Sometimes I skip forward to write an event and leave it for a bit as I’m not always inspired to write the tedious chapters that connect the more exciting ones. It’s OKAY if you want to write a fun bit and then get back to the less interesting stuff afterward. Write what you are called to write. Just do it. You can connect the dots later!
Setting an ultimatum for yourself every day will also help. I did this while completing my latest novel because I couldn’t get the drive together to do it. Basically, I told myself I had to write 2,000 words or I wasn’t allowed to do anything leisurely. After a few days/weeks of that, my brain kicked into create mode and I found writing the words each day easier and more efficient. Make sure you facilitate this by giving yourself a proper work environment. No distractions. Clean your desk of any and all things that get into your mental space. Use a specific computer or room for writing only and nothing more. This way, when you sit down, your body KNOWS you mean business.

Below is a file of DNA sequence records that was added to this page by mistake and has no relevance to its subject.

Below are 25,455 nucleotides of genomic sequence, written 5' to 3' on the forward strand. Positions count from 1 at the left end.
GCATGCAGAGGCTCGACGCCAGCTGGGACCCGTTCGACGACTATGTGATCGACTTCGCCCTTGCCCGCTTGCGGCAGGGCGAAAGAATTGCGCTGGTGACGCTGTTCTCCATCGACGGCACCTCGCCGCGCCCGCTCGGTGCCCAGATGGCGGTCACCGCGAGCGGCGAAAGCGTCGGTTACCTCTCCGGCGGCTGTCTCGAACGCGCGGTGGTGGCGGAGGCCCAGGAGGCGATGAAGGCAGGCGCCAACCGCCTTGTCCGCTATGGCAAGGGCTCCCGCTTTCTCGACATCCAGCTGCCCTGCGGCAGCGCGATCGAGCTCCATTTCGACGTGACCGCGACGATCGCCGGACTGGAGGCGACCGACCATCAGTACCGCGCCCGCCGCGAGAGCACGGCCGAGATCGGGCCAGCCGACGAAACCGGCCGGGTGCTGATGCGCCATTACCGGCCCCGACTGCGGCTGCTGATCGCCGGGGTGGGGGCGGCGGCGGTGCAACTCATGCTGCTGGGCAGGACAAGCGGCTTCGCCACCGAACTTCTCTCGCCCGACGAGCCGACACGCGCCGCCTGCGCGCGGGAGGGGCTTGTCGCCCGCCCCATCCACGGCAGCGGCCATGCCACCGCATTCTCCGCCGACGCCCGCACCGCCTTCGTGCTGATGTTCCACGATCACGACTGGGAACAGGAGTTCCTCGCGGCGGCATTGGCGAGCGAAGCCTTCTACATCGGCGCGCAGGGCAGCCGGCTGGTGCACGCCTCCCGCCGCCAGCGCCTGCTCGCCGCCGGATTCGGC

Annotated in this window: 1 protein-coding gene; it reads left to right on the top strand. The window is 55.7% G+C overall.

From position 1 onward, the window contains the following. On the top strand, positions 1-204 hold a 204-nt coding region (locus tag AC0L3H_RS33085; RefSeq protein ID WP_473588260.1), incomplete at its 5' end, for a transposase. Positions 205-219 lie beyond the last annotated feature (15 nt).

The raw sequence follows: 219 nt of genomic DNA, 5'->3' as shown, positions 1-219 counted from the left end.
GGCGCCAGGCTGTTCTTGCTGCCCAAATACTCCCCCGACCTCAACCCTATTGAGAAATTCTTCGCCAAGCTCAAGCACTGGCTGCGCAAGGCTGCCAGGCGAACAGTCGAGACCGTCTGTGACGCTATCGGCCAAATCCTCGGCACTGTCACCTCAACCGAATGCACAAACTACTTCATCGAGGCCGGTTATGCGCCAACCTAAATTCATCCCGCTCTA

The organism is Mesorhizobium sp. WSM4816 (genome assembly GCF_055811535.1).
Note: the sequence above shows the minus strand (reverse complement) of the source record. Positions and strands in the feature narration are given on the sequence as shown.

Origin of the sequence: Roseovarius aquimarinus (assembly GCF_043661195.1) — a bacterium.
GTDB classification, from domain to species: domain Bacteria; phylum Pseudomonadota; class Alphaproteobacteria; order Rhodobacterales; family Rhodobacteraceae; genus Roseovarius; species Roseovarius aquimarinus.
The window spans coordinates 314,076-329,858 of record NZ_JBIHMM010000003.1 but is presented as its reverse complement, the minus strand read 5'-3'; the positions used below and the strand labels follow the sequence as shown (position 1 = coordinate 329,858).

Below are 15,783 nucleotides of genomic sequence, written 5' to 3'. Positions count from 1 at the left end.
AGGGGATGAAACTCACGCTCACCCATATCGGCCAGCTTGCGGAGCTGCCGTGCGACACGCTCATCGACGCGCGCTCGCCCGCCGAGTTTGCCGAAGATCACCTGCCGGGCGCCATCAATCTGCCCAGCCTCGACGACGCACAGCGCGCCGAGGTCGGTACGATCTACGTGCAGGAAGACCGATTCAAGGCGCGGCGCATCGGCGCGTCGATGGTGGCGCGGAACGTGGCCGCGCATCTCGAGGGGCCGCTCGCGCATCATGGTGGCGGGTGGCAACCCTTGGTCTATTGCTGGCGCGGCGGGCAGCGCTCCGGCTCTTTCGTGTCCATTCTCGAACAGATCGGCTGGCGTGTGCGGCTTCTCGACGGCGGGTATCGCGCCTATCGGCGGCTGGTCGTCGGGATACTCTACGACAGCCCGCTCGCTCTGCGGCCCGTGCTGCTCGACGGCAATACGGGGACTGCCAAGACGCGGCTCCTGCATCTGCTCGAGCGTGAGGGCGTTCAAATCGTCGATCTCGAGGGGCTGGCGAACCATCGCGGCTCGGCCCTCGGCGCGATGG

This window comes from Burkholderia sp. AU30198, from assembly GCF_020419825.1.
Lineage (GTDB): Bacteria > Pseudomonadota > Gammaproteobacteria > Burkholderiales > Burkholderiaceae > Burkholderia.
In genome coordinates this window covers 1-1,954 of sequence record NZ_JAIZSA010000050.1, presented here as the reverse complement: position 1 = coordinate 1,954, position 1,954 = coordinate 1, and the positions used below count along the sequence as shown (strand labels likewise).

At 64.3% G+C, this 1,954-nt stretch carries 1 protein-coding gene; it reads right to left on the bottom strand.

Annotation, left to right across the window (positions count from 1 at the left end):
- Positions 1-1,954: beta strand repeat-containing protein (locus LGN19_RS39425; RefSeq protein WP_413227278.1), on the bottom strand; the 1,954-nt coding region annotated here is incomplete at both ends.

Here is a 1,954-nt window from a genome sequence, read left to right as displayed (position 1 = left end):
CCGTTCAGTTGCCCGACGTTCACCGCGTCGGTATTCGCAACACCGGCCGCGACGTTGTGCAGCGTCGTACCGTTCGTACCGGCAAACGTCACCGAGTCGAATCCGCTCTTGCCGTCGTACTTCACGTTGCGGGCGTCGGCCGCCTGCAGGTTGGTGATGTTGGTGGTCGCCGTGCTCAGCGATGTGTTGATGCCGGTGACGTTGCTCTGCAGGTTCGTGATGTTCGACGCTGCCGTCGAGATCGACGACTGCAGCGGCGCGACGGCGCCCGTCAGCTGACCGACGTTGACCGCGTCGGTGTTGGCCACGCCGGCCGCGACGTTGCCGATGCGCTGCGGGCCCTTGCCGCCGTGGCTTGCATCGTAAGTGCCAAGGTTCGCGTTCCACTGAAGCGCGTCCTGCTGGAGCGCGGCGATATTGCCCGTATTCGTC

"Don’t let anything get in the way. Think of it as solitary confinement for the sake of art! Stories can be shy beasties at times and need to be coaxed out of hiding."
Train yourself. Writing is like exercise. If you don’t do it for a while, you’ll get weak.
You’ll have to keep a set schedule to do this (if you can). Sometimes I end up going to bed at midnight even though I aim to be done with writing at 7 or 8PM, because the words ultimately choose when to come. Not everyone has this liberty -- so if you don’t, then simply give yourself a nice quiet hour each day to try. If nothing comes, so-be-it. If you do this over time, you’ll find your mind should begin ticking around the time you go to sit down. If it doesn’t, don’t be too hard on yourself. There will always be good writing days and bad. Don’t forget to take breaks so you don’t burn out, too.